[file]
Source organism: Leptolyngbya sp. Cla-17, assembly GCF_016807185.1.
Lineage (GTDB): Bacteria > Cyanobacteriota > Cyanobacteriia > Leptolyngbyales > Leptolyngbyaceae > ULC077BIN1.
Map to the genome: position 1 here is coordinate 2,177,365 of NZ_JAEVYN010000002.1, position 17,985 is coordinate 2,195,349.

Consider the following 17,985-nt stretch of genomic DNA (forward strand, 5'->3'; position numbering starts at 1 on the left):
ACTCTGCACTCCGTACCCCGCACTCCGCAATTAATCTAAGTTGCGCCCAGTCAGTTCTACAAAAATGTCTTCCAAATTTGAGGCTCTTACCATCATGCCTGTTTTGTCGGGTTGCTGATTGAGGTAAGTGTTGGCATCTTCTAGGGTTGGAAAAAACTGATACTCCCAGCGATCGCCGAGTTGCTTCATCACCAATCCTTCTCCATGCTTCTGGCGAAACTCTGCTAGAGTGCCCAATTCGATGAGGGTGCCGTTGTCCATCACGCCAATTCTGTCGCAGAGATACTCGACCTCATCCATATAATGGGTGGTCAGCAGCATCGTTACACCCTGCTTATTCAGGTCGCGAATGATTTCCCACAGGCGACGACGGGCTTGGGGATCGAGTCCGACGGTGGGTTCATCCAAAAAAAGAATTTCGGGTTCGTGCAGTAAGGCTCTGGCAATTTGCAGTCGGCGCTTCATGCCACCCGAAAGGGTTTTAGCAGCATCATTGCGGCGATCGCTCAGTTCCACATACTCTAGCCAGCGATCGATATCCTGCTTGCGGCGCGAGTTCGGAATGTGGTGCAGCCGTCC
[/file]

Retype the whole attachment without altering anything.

Source organism: Leptolyngbya sp. Cla-17, assembly GCF_016807185.1.
Lineage (GTDB): Bacteria > Cyanobacteriota > Cyanobacteriia > Leptolyngbyales > Leptolyngbyaceae > ULC077BIN1.
Map to the genome: position 1 here is coordinate 2,177,365 of NZ_JAEVYN010000002.1, position 17,985 is coordinate 2,195,349.

Consider the following 17,985-nt stretch of genomic DNA (forward strand, 5'->3'; position numbering starts at 1 on the left):
ACTCTGCACTCCGTACCCCGCACTCCGCAATTAATCTAAGTTGCGCCCAGTCAGTTCTACAAAAATGTCTTCCAAATTTGAGGCTCTTACCATCATGCCTGTTTTGTCGGGTTGCTGATTGAGGTAAGTGTTGGCATCTTCTAGGGTTGGAAAAAACTGATACTCCCAGCGATCGCCGAGTTGCTTCATCACCAATCCTTCTCCATGCTTCTGGCGAAACTCTGCTAGAGTGCCCAATTCGATGAGGGTGCCGTTGTCCATCACGCCAATTCTGTCGCAGAGATACTCGACCTCATCCATATAATGGGTGGTCAGCAGCATCGTTACACCCTGCTTATTCAGGTCGCGAATGATTTCCCACAGGCGACGACGGGCTTGGGGATCGAGTCCGACGGTGGGTTCATCCAAAAAAAGAATTTCGGGTTCGTGCAGTAAGGCTCTGGCAATTTGCAGTCGGCGCTTCATGCCACCCGAAAGGGTTTTAGCAGCATCATTGCGGCGATCGCTCAGTTCCACATACTCTAGCCAGCGATCGATATCCTGCTTGCGGCGCGAGTTCGGAATGTGGTGCAGCCGTCC